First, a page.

• Check your browser. If you see "http://" secure your browsing change it to "https://" with HTTPS Everywhere, an extension for Chrome, Firefox, and Opera that encrypts your communications.
  • Enable two-factor-authentication. PITA, but necessary. 
  • Review and upgrade virus and spyware protection. I use AVG and Spybot.
  • Review and delete browser extensions and smartphone apps you no longer need or use.
  • Check for updates and install them immediately. 
  • Tidy up multiple email accounts by pointing them all through one email address. Unless you have a strong reason for not doing so, set up a Gmail account and point all other email accounts through it. Use Gmail's "Labels" and "Filter messages like these" functionality under "More" to sort stuff into folders...or immediately to trash.
  • Clean out and delete the email accounts you don't use.
  • Review and delete subscriptions to eNewletters and feeds to blogs you no longer read. Exception: this blog.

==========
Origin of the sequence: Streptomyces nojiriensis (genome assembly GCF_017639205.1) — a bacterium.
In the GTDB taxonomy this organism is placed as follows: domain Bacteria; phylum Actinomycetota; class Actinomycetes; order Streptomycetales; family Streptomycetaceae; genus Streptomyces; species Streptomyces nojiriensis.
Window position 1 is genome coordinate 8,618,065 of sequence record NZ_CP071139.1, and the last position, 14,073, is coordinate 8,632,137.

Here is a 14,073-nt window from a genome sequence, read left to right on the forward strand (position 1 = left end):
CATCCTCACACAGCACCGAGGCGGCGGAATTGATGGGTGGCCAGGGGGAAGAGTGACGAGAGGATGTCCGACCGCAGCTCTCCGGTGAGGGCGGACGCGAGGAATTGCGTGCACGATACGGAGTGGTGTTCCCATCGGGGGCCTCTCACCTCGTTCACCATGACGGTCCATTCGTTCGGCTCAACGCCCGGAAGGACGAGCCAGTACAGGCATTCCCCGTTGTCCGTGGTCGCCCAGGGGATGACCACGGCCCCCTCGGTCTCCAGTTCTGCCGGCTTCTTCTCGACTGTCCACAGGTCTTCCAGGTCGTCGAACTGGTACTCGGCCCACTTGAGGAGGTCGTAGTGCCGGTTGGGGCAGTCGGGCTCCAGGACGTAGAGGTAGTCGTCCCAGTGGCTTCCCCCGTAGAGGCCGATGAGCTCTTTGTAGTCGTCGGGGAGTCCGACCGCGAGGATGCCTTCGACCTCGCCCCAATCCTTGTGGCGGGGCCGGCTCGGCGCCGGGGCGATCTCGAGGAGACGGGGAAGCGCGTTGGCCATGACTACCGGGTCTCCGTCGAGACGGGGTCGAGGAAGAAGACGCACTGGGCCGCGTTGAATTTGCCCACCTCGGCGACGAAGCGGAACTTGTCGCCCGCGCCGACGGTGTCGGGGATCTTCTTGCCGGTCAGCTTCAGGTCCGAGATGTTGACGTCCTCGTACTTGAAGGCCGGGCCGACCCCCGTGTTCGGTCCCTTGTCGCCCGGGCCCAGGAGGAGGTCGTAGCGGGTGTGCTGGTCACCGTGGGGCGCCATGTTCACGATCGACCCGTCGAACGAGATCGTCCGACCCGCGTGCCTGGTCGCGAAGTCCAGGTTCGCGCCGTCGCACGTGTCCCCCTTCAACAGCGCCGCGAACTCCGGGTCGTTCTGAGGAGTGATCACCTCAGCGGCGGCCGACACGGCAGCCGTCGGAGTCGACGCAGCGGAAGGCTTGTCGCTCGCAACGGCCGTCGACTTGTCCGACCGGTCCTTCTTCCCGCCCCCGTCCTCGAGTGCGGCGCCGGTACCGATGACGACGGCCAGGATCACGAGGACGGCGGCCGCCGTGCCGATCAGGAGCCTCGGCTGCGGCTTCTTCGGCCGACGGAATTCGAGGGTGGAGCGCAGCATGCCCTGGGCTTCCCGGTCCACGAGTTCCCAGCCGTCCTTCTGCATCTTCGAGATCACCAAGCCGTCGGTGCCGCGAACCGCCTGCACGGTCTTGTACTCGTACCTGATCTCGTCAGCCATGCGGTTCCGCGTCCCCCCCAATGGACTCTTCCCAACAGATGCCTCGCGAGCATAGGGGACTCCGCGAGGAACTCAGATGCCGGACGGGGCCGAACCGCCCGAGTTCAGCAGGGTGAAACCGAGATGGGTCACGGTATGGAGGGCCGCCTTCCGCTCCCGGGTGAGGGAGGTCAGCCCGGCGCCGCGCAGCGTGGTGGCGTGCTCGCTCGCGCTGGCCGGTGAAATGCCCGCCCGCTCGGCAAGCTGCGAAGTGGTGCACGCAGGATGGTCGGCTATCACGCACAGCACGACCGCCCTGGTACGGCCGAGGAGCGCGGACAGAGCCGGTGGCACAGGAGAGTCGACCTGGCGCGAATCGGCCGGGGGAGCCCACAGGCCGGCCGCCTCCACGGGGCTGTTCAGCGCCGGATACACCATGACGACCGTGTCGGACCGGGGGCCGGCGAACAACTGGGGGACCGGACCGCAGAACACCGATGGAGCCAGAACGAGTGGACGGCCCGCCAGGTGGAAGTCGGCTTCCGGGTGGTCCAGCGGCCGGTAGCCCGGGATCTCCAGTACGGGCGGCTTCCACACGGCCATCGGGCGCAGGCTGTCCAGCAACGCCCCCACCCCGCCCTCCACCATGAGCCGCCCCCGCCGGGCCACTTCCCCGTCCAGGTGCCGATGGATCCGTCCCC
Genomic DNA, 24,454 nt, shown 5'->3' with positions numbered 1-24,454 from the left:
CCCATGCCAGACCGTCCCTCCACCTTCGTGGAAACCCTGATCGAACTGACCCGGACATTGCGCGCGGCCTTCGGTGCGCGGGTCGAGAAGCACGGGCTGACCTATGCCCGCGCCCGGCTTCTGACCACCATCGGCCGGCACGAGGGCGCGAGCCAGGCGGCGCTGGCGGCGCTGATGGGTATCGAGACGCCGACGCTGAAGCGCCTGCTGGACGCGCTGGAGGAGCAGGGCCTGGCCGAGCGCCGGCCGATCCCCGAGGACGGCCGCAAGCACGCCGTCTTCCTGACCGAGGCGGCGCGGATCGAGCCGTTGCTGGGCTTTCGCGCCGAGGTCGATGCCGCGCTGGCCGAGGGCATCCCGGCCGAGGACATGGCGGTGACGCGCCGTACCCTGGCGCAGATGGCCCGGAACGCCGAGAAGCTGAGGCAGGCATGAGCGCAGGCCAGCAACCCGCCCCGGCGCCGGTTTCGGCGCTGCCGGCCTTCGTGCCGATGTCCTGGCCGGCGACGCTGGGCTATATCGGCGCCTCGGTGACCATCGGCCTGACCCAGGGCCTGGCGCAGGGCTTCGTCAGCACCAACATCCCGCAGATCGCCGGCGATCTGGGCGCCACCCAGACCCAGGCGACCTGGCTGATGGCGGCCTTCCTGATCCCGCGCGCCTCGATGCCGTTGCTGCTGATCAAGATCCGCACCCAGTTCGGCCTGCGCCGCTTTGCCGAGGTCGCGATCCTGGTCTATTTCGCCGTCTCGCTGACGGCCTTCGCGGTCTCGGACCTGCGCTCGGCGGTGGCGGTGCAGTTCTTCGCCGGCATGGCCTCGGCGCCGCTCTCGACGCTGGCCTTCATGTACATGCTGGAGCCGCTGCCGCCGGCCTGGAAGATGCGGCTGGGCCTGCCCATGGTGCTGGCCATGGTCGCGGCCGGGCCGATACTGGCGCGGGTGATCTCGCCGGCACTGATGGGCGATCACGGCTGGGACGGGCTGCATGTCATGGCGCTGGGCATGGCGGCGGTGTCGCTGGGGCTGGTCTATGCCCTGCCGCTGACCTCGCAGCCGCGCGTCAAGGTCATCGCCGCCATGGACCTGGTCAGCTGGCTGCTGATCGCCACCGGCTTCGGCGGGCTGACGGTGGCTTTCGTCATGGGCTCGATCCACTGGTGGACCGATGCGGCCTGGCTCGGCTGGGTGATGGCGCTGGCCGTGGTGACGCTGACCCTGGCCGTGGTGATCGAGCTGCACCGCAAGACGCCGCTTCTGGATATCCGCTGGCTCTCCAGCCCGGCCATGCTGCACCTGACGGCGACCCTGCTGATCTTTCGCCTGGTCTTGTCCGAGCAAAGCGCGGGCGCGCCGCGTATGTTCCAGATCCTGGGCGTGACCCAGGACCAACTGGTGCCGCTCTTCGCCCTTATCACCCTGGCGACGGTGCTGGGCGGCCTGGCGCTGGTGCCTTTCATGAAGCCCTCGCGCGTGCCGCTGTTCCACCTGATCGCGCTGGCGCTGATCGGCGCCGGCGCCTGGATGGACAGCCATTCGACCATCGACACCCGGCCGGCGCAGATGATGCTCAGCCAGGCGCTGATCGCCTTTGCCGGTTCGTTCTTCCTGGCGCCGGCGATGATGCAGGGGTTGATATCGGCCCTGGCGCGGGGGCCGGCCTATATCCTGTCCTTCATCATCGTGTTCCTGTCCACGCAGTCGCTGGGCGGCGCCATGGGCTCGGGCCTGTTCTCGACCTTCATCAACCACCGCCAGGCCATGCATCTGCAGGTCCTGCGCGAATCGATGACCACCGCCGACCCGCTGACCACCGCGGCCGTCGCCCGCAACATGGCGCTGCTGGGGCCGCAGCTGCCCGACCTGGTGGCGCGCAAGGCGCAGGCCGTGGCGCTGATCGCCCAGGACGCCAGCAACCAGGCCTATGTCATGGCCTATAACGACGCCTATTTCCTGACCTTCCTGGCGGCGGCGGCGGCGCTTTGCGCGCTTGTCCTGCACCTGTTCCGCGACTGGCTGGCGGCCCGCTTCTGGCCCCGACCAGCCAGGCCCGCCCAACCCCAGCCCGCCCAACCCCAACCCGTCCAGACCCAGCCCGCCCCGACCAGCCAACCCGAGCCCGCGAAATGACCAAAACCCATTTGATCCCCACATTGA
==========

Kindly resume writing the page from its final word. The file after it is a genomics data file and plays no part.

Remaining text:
Social Media Platforms
  • Review and update branding on all platforms so you're consistent across platforms. By branding I mean your: bio description, header images, color palette, logo/avatar use.
  • Review your scheduling/management software (e.g., Buffer) to ensure the accounts you want linked actually are. 
  • On Twitter: 1) Clean up follow and followers. I use a combination of WhoUnfollowedMe,  Crowdfire (previously known as JustUnfollow), Tweepi, and manually scrolling through. Use a Google search to find out other methods. 2) Review and tidy up lists, including whether you want them to become public or private. 3) If you use Tweetdeck, review and reconfigure columns to reflect your current interests and needs.
  • On Facebook: 1) Clean up your friends and Page "likes," shifting to "unfollow" if you don't want to "unfriend." 2) Tidy up the entire mess that is Facebook by using Social Fixer to filter and hide almost anything you don't want to see. 3) Review your personal timeline and delete whatever comes under the heading, "What was I thinking?"
As for hardware, I devote more time than I usually do to cleaning my desktop computer, laptops, and smartphone. I deploy a powerful combination of a compressed-gas duster, vacuum cleaner, screen and monitor safe cleaners, and cotton swabs. Don't ask how much time I usually spend.

If I add hard drive defragging, new backups, and a tour through various external drives, the whole process makes for a very pleasant day, especially if I'm listening to Mozart, the composer and Mozart, the cat, is napping.

And you? What does your digital spring cleaning include? When will you be hunkering down to do it?